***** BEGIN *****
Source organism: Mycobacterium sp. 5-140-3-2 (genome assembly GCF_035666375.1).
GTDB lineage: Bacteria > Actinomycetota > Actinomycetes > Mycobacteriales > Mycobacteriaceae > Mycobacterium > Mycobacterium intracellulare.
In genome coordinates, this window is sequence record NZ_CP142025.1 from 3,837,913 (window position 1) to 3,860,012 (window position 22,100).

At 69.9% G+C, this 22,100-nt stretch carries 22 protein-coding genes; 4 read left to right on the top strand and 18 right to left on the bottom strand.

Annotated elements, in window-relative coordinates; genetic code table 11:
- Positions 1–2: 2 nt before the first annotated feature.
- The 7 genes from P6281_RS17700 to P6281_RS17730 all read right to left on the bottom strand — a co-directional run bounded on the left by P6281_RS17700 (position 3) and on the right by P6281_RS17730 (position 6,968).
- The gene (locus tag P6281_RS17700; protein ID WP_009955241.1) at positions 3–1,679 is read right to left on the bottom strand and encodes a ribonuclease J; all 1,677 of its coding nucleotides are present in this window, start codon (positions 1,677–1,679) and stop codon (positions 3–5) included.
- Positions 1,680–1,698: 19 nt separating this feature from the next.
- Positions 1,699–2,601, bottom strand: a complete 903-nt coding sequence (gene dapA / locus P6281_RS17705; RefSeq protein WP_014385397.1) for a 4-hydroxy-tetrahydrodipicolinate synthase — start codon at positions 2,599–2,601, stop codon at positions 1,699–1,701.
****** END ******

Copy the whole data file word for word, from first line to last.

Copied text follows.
Source organism: Mycobacterium sp. 5-140-3-2 (genome assembly GCF_035666375.1).
GTDB lineage: Bacteria > Actinomycetota > Actinomycetes > Mycobacteriales > Mycobacteriaceae > Mycobacterium > Mycobacterium intracellulare.
In genome coordinates, this window is sequence record NZ_CP142025.1 from 3,837,913 (window position 1) to 3,860,012 (window position 22,100).

At 69.9% G+C, this 22,100-nt stretch carries 22 protein-coding genes; 4 read left to right on the top strand and 18 right to left on the bottom strand.

Annotated elements, in window-relative coordinates; genetic code table 11:
- Positions 1–2: 2 nt before the first annotated feature.
- The 7 genes from P6281_RS17700 to P6281_RS17730 all read right to left on the bottom strand — a co-directional run bounded on the left by P6281_RS17700 (position 3) and on the right by P6281_RS17730 (position 6,968).
- The gene (locus tag P6281_RS17700; protein ID WP_009955241.1) at positions 3–1,679 is read right to left on the bottom strand and encodes a ribonuclease J; all 1,677 of its coding nucleotides are present in this window, start codon (positions 1,677–1,679) and stop codon (positions 3–5) included.
- Positions 1,680–1,698: 19 nt separating this feature from the next.
- Positions 1,699–2,601, bottom strand: a complete 903-nt coding sequence (gene dapA / locus P6281_RS17705; RefSeq protein WP_014385397.1) for a 4-hydroxy-tetrahydrodipicolinate synthase — start codon at positions 2,599–2,601, stop codon at positions 1,699–1,701.